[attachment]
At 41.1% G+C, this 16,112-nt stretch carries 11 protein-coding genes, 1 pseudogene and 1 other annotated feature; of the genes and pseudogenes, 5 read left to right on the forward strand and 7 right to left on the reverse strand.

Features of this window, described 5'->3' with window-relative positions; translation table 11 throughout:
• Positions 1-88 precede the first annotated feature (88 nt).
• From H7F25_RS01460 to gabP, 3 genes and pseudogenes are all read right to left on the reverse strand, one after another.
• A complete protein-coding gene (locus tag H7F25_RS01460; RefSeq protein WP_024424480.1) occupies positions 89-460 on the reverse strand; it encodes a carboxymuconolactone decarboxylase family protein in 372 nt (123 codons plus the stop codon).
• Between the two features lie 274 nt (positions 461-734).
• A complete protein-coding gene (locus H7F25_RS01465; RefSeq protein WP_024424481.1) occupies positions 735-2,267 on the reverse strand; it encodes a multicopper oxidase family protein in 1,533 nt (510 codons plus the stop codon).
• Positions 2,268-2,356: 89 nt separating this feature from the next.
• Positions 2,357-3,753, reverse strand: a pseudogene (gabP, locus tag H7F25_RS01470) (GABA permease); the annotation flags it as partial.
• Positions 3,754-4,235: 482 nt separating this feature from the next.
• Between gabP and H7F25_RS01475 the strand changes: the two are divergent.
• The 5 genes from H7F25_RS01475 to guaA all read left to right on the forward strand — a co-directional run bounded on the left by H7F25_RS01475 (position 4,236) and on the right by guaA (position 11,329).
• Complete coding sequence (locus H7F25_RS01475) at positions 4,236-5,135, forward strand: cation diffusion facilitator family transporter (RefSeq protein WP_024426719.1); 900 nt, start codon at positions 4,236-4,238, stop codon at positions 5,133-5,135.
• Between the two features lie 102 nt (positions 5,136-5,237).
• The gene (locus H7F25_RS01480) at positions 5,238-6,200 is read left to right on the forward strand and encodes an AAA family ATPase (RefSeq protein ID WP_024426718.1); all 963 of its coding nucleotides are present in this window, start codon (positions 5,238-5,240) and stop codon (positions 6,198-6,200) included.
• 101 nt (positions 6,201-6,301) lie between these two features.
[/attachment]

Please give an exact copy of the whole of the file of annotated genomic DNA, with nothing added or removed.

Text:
At 41.1% G+C, this 16,112-nt stretch carries 11 protein-coding genes, 1 pseudogene and 1 other annotated feature; of the genes and pseudogenes, 5 read left to right on the forward strand and 7 right to left on the reverse strand.

Features of this window, described 5'->3' with window-relative positions; translation table 11 throughout:
• Positions 1-88 precede the first annotated feature (88 nt).
• From H7F25_RS01460 to gabP, 3 genes and pseudogenes are all read right to left on the reverse strand, one after another.
• A complete protein-coding gene (locus tag H7F25_RS01460; RefSeq protein WP_024424480.1) occupies positions 89-460 on the reverse strand; it encodes a carboxymuconolactone decarboxylase family protein in 372 nt (123 codons plus the stop codon).
• Between the two features lie 274 nt (positions 461-734).
• A complete protein-coding gene (locus H7F25_RS01465; RefSeq protein WP_024424481.1) occupies positions 735-2,267 on the reverse strand; it encodes a multicopper oxidase family protein in 1,533 nt (510 codons plus the stop codon).
• Positions 2,268-2,356: 89 nt separating this feature from the next.
• Positions 2,357-3,753, reverse strand: a pseudogene (gabP, locus tag H7F25_RS01470) (GABA permease); the annotation flags it as partial.
• Positions 3,754-4,235: 482 nt separating this feature from the next.
• Between gabP and H7F25_RS01475 the strand changes: the two are divergent.
• The 5 genes from H7F25_RS01475 to guaA all read left to right on the forward strand — a co-directional run bounded on the left by H7F25_RS01475 (position 4,236) and on the right by guaA (position 11,329).
• Complete coding sequence (locus H7F25_RS01475) at positions 4,236-5,135, forward strand: cation diffusion facilitator family transporter (RefSeq protein WP_024426719.1); 900 nt, start codon at positions 4,236-4,238, stop codon at positions 5,133-5,135.
• Between the two features lie 102 nt (positions 5,136-5,237).
• The gene (locus H7F25_RS01480) at positions 5,238-6,200 is read left to right on the forward strand and encodes an AAA family ATPase (RefSeq protein ID WP_024426718.1); all 963 of its coding nucleotides are present in this window, start codon (positions 5,238-5,240) and stop codon (positions 6,198-6,200) included.
• 101 nt (positions 6,201-6,301) lie between these two features.